#BloggingTheSpirit

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Hello! Welcome to Blogging the Spirit.

Here is the connecting post. You can use the comment section below to submit the url of your offering. And I encourage you to use the hashtag #BloggingTheSpirit on Twitter and Instagram so we can find you, too.

Thank you for participating!

~Laurie

 

 

Norse Mythology, Neil Gaiman (2017)

Norsemyth

 

The last root of the world-tree goes to a spring in the home of the gods, to Asgard, where the Aesir make their home. Each day the gods hold their council here, and it is here they will gather in the last days of the world, before they set out for the final battle of Ragnarok.

 

I loved reading this book. It took me almost a week to finish it, because it begged to be read out loud. At least that was my response. Gaiman’s well-drawn stories of the Norse pantheon are made to be recited around a campfire, in a long house, or a cozy modern living room.

Two caveats: I have never read anything by Neil Gaiman, so I can’t compare this to anything he is known for. And secondly, I have only an elementary knowledge of the tales of the Norse Gods, Ragnarok and the Norse mythological end times. As Gaiman states in the introduction, he has had a life-long interest in the Norse Gods, but this is a retelling. I don’t know how ‘purists’ have reacted to this book. But I just know his prose is vivid, deep, poetic, humorous and that I was sometimes brought to tears by it.

Odin, Thor, Loki, Freya

All the traditional stories are here, how Thor gets his hammer, Balder’s beauty, how humans were created from the spit of the norsemyth2Aesir and Vanir, Loki’s shenanigans and his final betrayal of the Gods, Freya’s constant misuse as a bargaining chip between the Gods and their enemies and the creation story of the Gods and the land, and the ash tree Yggdrasil that connects the worlds.

 

The various sections tell the stories of the conflicts between the Gods and the giants, ogres and dwarfs. At the heart of almost every dispute is Loki, who by his selfishness or disregard puts the Gods in peril. And while he begrudgingly resolves the issue someone often dies, has a body part cut off or puts Freya in the awful position of marrying someone, well, awful, so Thor can take back his hammer.

‘Freya’s Unusual Wedding’

Freya’s hands were squeezed into tight fists. The necklace of the Brisings tumbled from her neck to the floor. She did not appear to notice. She was staring at Thor and Loki as if they were the lowest, most unpleasant vermin she had ever seen.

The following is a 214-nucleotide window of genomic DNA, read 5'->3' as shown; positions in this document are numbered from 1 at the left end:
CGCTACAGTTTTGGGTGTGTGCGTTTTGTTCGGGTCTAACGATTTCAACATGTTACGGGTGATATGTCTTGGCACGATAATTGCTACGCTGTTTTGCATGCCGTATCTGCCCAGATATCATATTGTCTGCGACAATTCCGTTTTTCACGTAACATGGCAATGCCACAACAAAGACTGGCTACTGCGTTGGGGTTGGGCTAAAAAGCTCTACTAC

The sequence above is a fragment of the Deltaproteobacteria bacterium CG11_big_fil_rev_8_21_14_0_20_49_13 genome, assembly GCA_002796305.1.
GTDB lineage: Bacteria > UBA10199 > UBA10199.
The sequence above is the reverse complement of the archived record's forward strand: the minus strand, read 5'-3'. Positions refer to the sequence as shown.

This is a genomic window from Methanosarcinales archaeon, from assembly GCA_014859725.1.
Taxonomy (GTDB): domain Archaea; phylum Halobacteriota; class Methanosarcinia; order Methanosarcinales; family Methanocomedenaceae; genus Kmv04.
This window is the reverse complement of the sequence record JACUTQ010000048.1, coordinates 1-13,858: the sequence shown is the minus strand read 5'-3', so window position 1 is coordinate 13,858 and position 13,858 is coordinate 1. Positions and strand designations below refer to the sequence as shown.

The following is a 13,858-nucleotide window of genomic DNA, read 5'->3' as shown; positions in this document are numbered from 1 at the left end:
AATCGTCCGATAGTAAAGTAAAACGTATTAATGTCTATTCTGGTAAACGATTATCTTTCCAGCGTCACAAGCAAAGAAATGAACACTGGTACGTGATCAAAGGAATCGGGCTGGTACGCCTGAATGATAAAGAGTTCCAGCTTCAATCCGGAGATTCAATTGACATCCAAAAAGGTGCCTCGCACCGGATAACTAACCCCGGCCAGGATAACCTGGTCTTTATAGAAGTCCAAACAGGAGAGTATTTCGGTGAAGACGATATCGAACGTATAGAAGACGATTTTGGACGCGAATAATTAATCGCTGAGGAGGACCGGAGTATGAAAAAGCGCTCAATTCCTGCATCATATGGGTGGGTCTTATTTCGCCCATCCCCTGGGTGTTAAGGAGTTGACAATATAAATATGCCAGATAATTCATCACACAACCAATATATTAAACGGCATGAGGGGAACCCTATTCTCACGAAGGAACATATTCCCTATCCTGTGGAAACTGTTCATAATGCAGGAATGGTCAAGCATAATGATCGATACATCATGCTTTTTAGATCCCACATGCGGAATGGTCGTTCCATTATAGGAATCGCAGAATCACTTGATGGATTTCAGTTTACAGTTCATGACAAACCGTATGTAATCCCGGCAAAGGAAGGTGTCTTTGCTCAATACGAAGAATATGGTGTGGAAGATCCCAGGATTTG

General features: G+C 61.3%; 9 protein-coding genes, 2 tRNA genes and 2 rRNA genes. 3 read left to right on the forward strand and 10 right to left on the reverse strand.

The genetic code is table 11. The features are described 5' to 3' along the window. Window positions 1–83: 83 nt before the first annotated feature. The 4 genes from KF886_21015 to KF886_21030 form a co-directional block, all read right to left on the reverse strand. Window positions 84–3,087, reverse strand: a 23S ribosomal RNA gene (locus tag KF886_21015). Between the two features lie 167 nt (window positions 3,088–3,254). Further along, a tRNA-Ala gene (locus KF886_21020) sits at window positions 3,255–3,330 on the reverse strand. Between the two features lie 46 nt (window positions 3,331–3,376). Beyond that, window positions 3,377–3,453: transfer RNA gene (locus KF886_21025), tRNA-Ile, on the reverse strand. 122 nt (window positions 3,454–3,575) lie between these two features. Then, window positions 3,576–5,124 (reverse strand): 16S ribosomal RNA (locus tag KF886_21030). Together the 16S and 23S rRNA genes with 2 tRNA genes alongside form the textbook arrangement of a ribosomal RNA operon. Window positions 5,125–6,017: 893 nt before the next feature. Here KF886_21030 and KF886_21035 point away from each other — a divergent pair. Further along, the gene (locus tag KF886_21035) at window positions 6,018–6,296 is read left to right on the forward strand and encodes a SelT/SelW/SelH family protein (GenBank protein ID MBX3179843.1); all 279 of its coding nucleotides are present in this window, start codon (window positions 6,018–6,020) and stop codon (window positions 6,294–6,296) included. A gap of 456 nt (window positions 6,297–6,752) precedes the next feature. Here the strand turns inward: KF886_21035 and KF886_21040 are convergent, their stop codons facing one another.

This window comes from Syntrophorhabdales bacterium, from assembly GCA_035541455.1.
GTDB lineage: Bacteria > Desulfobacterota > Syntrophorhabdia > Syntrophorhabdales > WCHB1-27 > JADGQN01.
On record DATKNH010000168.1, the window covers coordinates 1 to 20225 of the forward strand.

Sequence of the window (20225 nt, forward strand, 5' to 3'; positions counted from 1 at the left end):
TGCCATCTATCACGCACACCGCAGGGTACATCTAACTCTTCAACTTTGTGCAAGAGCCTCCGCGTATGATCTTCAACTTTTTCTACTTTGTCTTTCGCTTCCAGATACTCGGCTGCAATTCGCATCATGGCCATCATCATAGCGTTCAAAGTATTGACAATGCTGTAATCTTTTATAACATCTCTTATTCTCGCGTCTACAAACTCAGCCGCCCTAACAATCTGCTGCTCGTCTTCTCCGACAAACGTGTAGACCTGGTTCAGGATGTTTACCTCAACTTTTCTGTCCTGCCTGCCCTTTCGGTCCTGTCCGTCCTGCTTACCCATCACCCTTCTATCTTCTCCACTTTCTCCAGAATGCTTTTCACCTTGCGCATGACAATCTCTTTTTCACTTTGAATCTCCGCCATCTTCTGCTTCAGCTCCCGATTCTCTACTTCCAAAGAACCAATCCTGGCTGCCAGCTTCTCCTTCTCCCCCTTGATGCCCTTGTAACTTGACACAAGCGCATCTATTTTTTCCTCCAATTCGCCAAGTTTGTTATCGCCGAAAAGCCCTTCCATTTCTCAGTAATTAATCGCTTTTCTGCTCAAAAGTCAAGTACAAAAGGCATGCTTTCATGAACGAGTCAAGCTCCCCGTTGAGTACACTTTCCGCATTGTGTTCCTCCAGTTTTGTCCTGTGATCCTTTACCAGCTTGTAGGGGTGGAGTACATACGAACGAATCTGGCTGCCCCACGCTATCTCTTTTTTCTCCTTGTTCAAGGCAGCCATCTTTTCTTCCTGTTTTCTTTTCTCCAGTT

“What kind of person do you think I am? Do you think I’m that foolish? That disposable? That I’m someone who would actually marry an ogre just to get you out of trouble? If you two think that I am going to the land of the giants, that I’ll put on a bridal crown and veil and submit to the touch and the …lust of that ogre…that I’d marry him…Get out. What kind of a woman do you think I am?

But. My hammer,” said Thor.

“Shut up, Thor,” said Loki.

“She’s very beautiful when she’s angry,” said Thor. “You can see why that ogre wants to marry her.”

“Shut up, Thor,” said Loki again.

The Gods as presented here are a sometimes bumbling, bargaining, conniving lot, full of the bravado you’d expect mythical defenders of their people to be. Though they outwit their enemies with fraternity-like pranks, mistaken identity and witty word games, in the end they step up to take the mantles of their destiny and defend their world to the end. And while there are definitely scenes of violence and questionable ethics, there are universal morals here that would benefit adults and older children alike.

Ragnarok, The Last Battle

The final section is the death-battle Ragnarok, the end of the Gods. It is vivid and personal as each God is paired with his evil counterpart as they fight and die together; Tyr and the “nightmare dog” Garm, Odin and Fenrir the Wolf, Thor and the Serpent and so on.

The end times begin with a winter that never ends, not broken by spring, summer or autumn.

This will be the age of cruel winds, the age of people who become as wolves, who prey upon each other, who are not better than wild beasts. Twilight will come to the world, and the places where the humans live will fall into ruins, flaming briefly, then crashing down and crumbling into ash and devastation….the sun in the sky will vanish, as if eaten by a wolf, and the moon will be taken from us, too, and no one will be able to see the stars any longer. Darkness will fill the air, like ashes, like mist.